Emma Donoghue is a Canadian-Irish novelist, playwright and screenwriter best known for her book and film Room, which received four Oscar nominations in 2016. She currently lives with her French partner and their children in Paris but travels widely to research her novels (her fifteenth is out next summer) and promote her books and movies. Her upcoming film adaptation of her 2017 novel The Wonder, will star Florence Pugh and be released on Netflix November 16.
I last traveled to London from our current home in Paris.
The best part of being there was the gala premiere of my new film The Wonder at BFI London Film Festival, with our star Florence Pugh wearing an extraordinary pink swoopy feathered dress.
I am next planning to travel to my hometown of Dublin for the Irish premiere of The Wonder. While there, of course, I’ll need to catch up with my many siblings and family, walk by the sea and have a dark chocolate chip scone with raspberry jam at my favorite Dublin cafe, Queen of Tarts.
I’m embarrassed to admit I so enjoy the planning aspect of travel, I sometimes sketch out detailed itineraries for trips that fall through. And my loved one would accuse me of over-scheduling because if there’s a spare hour I’ll cram a museum into it. I don’t understand the concept of downtime.
Trains thrill me, because they’re fast but so much less environmentally damaging than planes or cars, and you can move around and have big wide views from the windows.
In terms of downloads for traveling, I always have a few books on my phone – I much prefer paper, but ebooks give me that safe feeling that I have dozens of hours of reading with me (and a light-up screen). I’ve never formed the podcast habit but I usually have a good TV series downloaded; I save meaty dramas to watch with my beloved, so on my own it’ll be something comedic (Girls5Eva, Schitt’s Creek, The Detectorists) or the soapy Grey’s Anatomy which is a habit I can’t break.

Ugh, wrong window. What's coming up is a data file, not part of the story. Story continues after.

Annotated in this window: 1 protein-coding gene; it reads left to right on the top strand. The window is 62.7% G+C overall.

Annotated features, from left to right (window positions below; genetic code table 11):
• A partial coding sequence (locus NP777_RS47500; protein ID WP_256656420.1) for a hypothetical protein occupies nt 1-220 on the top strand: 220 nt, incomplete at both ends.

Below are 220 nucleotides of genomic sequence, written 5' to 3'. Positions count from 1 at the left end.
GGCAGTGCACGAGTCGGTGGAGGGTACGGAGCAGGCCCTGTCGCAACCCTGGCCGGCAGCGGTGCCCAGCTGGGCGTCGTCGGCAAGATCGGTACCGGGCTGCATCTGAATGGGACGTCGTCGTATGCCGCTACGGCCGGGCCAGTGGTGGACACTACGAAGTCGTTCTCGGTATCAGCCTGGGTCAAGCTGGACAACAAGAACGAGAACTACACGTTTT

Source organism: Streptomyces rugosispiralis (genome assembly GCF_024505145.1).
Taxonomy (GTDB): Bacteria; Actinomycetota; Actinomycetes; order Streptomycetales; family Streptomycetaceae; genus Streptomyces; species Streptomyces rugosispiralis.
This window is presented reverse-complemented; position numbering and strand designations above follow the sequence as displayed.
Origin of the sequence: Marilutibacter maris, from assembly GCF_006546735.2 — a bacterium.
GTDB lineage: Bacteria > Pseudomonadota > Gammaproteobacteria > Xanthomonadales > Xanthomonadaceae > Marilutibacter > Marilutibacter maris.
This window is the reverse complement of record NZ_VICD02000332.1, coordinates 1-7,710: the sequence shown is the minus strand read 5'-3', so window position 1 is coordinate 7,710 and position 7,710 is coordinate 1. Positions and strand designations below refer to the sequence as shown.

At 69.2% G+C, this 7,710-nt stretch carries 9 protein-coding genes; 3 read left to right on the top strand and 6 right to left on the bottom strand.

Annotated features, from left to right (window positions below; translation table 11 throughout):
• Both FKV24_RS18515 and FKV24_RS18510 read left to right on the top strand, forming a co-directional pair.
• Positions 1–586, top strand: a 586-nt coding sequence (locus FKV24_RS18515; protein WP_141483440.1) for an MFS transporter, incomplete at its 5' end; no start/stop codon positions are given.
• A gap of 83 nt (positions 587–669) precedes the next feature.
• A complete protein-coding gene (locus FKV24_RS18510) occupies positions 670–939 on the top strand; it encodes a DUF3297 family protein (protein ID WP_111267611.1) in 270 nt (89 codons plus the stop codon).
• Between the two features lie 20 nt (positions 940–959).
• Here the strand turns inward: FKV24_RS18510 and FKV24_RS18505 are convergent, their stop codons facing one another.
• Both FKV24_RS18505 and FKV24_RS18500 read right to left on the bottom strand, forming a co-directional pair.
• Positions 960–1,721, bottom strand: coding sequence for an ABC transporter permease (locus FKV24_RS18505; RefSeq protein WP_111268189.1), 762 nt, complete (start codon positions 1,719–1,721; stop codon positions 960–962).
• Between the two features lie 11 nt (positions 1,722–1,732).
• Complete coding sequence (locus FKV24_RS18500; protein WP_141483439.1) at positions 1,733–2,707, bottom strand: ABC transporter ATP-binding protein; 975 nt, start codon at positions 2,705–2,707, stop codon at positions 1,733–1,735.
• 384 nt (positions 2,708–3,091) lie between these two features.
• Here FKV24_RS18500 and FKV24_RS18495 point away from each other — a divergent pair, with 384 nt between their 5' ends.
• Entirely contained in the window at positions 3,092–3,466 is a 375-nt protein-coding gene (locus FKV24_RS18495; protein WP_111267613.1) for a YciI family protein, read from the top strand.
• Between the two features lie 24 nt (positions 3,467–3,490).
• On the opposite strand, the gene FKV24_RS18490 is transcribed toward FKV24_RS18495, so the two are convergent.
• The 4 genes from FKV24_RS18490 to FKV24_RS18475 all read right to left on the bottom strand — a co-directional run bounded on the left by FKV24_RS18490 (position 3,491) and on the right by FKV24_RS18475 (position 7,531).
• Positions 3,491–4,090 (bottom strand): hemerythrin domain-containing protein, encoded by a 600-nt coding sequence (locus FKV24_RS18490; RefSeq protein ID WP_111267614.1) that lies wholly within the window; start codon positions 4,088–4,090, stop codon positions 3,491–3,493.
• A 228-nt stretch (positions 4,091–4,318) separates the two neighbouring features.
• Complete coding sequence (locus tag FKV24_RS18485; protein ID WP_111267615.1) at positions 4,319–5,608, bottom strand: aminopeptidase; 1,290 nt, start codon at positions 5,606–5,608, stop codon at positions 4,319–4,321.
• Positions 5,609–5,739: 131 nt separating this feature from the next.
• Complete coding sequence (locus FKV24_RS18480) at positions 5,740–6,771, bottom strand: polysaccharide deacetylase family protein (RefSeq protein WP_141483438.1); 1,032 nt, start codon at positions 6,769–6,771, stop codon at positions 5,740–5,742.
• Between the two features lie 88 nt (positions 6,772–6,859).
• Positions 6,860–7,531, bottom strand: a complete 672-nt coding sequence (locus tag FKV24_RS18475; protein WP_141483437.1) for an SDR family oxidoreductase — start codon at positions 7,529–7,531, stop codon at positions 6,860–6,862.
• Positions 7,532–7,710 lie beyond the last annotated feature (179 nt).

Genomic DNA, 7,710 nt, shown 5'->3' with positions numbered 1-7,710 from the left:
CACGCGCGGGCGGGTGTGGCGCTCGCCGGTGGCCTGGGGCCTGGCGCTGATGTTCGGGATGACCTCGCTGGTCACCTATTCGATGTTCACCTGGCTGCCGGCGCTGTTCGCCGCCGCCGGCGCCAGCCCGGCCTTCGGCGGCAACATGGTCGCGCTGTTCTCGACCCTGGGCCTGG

I likely sound about a hundred years old by saying this, but one travel hack I swear by is soft fuzzy bedsocks. Oh, also, graveyards are fascinating places to visit – we’re living in Montparnasse, Paris this year and the Cimetière Montparnasse is full of fascinating tombstones such as this one which was clearly a pianist’s.
I’m deeply fond of Nice in the South of France because we’ve spent two separate years of our kids’ childhoods there, so for me that long curve of the Promenade des Anglais will always be haunted by the image of our son and daughter zooming along on their push-scooters, weaving in and out of the tourists in the sunshine.
My earliest vacation memory, I remember our family borrowed someone’s house in the Irish countryside and when I woke up the ground was covered in the most gigantic fresh cowpats. For a city kid this was like an alien invasion!
I don’t remember my first time on a plane, so it must have been early – travel was my family’s luxury. I do vividly remember most of the trips I took before 18 – to France, to tour the Châteaux of the Loire Valley, and a weekend in London where we saw Roger Rees in Hamlet.
I was an au pair in Brussels and I think more people should visit – there’s a lot more to this gorgeous Art Deco city than Euro-bureaucracy. The last little bit of France’s Mediterranean coast before the Spanish border, too – Collioure, Port-Vendres, Banyuls-sur-Mer – that’s ravishing too, with fantastic snorkeling.
If I could be anywhere right now it would be Skellig Michael. My most recent novel Haven is set there, a uniquely spiky island off Ireland’s Kerry Coast, in the year 600 – but the trip I’d booked to land on the island was canceled due to Covid and I haven’t been able to fit that trip into my schedule since. So yes, that’s where I’d love to be magically transported, please.